Apple cofounder Steve Wozniak was being his fascinating self again this morning, revealing in an interview with Dutch newspaper De Telegraaf that the company he helped get off the ground actually developed a smartphone in partnership with a well-known Japanese electronics company as early as 2004, but shelved the project prior to its debut (via Engadget).
He also touted the iPhone as a quality device, but went on to say that he thinks Android will eventually become the dominant mobile platform, and slamming Nokia for being a “brand of the previous generation”.
In an interview with De Telegraaf, the charismatic übergeek says Apple co-developed a smartphone in collaboration with an unnamed Japanese electronics company that was way ahead of its time, which ultimately led to the phone being shelved. Translated, here’s what he told the reporter:
“Apple was satisfied with the quality of the smartphone but wanted something it could amaze the world with. When Apple releases products, they need to be groundbreaking. Companies should hold off on entering markets until they have a seriously compelling product to offer. Products like that need to be be developed in isolation from the rest of the company, and it requires developers to steer clear from paths already traveled.”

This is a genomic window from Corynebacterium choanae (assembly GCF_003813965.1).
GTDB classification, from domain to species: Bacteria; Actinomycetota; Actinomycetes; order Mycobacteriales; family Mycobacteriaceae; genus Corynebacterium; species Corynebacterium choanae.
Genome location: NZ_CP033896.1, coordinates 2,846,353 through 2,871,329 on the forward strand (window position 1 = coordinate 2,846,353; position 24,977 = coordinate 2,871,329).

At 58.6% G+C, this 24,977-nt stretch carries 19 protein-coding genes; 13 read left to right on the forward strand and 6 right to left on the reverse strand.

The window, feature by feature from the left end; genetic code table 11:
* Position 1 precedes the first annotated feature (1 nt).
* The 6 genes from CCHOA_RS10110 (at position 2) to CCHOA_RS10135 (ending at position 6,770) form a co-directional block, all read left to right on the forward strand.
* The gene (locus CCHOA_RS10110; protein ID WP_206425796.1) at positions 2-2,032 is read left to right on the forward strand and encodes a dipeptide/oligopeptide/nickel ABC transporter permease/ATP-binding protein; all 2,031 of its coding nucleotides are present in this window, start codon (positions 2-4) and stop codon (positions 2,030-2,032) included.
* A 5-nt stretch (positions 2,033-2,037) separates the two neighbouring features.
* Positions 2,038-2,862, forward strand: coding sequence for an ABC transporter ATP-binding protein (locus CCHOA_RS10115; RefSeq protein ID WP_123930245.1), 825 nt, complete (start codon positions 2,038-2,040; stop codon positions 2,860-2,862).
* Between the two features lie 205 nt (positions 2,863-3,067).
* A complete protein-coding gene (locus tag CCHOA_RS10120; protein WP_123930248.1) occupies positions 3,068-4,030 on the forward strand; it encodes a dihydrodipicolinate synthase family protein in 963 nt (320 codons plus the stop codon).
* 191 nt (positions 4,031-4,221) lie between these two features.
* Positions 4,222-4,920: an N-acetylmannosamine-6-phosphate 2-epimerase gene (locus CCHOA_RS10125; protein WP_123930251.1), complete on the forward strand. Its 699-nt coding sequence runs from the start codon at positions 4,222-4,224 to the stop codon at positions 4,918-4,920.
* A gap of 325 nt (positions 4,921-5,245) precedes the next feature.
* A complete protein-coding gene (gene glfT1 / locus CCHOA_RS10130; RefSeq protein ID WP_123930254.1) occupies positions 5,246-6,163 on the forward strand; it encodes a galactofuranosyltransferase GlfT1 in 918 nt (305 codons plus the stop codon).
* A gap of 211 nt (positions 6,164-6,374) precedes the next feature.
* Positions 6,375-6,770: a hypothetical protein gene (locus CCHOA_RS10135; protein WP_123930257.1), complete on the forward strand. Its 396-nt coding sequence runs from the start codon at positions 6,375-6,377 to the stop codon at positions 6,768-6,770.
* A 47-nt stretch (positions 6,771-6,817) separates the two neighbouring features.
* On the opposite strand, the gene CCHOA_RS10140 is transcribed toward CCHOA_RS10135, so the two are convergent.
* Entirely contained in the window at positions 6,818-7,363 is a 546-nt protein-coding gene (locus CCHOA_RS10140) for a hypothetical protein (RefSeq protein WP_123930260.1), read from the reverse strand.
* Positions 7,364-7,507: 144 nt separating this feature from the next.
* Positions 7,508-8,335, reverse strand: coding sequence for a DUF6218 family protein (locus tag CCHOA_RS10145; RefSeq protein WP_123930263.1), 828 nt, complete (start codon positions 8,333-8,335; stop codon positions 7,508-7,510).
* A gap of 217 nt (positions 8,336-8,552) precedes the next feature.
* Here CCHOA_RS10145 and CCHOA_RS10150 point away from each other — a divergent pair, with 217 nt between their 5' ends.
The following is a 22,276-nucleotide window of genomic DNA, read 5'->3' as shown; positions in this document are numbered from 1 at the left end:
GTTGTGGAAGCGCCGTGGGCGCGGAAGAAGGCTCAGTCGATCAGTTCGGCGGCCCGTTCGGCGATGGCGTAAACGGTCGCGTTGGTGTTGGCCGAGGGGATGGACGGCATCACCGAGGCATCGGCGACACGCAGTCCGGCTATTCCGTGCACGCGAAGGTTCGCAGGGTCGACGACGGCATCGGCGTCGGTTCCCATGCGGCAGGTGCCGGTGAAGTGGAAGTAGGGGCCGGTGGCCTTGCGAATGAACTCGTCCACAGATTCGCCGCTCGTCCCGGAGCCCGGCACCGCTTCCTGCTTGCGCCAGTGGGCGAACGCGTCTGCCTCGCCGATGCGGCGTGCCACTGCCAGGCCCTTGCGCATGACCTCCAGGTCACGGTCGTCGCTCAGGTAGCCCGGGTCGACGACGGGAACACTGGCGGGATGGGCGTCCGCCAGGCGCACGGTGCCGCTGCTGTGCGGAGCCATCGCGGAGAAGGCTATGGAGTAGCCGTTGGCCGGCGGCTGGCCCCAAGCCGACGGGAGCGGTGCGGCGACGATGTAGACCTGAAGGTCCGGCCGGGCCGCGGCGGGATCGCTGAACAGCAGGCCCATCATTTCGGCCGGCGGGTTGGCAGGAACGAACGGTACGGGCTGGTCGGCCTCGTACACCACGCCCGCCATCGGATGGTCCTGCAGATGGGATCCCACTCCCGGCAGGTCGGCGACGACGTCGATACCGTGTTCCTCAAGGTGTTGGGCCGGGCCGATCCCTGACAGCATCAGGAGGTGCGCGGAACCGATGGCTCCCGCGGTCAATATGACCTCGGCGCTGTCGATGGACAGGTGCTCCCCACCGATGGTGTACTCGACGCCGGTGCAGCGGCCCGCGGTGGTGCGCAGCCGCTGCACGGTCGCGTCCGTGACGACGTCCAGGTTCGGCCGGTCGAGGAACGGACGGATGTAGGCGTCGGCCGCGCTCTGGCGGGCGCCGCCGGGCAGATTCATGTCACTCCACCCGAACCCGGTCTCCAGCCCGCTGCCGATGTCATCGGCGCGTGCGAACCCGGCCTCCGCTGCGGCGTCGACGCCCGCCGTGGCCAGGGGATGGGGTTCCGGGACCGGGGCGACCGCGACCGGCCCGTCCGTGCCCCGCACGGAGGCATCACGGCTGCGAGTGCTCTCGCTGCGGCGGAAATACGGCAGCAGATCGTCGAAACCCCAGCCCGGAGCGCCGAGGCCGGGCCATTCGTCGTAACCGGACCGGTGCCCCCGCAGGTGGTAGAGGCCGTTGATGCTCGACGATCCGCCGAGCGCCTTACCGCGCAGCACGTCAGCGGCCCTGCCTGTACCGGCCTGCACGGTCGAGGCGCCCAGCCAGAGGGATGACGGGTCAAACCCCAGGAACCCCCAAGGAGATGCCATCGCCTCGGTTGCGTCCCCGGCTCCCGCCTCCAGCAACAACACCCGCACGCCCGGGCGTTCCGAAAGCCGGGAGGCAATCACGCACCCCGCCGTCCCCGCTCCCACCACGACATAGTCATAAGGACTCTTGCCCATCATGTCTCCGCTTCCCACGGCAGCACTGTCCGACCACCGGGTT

Wozniak also said in the interview that he believes Google’s Android platform will become the dominant mobile OS over time, rather than Apple’s iPhone. He likens Android’s success to that of Microsoft’s Windows operating system, along with the flaws and challenges of that model.
The cofounder of Apple said there’s work to be done on Android in terms of quality and user satisfaction, and he also said the platform isn’t always as consistent as it needs to be. He does acknowledge that Android in time will grow up to rival Apple’s iOS in terms of quality, touting its openness and larger feature-set compared to the iPhone, which he added “isn’t fit for everyone”.
In his words:
“The iPhone has very few weak points. There are no serious complaints or issues. When it comes to quality, the iPhone leads the way. Apple has shown the world what direction we’re going. Android phones do come with more options, though.
At the end of the interview, Wozniak also comments on Nokia, saying that the Finnish company struggles with an image problem and calling its brand that of a “previous generation”. He suggested Nokia should launch a new brand specifically for youngsters.